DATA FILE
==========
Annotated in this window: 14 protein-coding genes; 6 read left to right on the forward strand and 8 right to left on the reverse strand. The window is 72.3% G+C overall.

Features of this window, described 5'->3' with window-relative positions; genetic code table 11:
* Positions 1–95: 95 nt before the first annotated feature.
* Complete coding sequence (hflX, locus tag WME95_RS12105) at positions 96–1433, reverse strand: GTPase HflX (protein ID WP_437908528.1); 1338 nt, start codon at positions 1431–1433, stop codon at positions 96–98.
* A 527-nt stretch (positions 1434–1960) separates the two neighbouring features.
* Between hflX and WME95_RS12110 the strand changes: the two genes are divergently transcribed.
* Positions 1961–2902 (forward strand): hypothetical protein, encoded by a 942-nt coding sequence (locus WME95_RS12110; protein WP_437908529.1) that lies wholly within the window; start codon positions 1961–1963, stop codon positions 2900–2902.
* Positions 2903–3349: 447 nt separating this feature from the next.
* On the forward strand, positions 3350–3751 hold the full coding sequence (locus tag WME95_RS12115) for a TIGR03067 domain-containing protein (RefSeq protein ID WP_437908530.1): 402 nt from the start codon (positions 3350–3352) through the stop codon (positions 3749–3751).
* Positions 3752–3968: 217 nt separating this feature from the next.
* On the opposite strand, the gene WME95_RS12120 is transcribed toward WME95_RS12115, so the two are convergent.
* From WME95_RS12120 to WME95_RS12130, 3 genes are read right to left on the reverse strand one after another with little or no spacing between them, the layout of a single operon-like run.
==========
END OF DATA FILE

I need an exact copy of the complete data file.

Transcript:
Annotated in this window: 14 protein-coding genes; 6 read left to right on the forward strand and 8 right to left on the reverse strand. The window is 72.3% G+C overall.

Features of this window, described 5'->3' with window-relative positions; genetic code table 11:
* Positions 1–95: 95 nt before the first annotated feature.
* Complete coding sequence (hflX, locus tag WME95_RS12105) at positions 96–1433, reverse strand: GTPase HflX (protein ID WP_437908528.1); 1338 nt, start codon at positions 1431–1433, stop codon at positions 96–98.
* A 527-nt stretch (positions 1434–1960) separates the two neighbouring features.
* Between hflX and WME95_RS12110 the strand changes: the two genes are divergently transcribed.
* Positions 1961–2902 (forward strand): hypothetical protein, encoded by a 942-nt coding sequence (locus WME95_RS12110; protein WP_437908529.1) that lies wholly within the window; start codon positions 1961–1963, stop codon positions 2900–2902.
* Positions 2903–3349: 447 nt separating this feature from the next.
* On the forward strand, positions 3350–3751 hold the full coding sequence (locus tag WME95_RS12115) for a TIGR03067 domain-containing protein (RefSeq protein ID WP_437908530.1): 402 nt from the start codon (positions 3350–3352) through the stop codon (positions 3749–3751).
* Positions 3752–3968: 217 nt separating this feature from the next.
* On the opposite strand, the gene WME95_RS12120 is transcribed toward WME95_RS12115, so the two are convergent.
* From WME95_RS12120 to WME95_RS12130, 3 genes are read right to left on the reverse strand one after another with little or no spacing between them, the layout of a single operon-like run.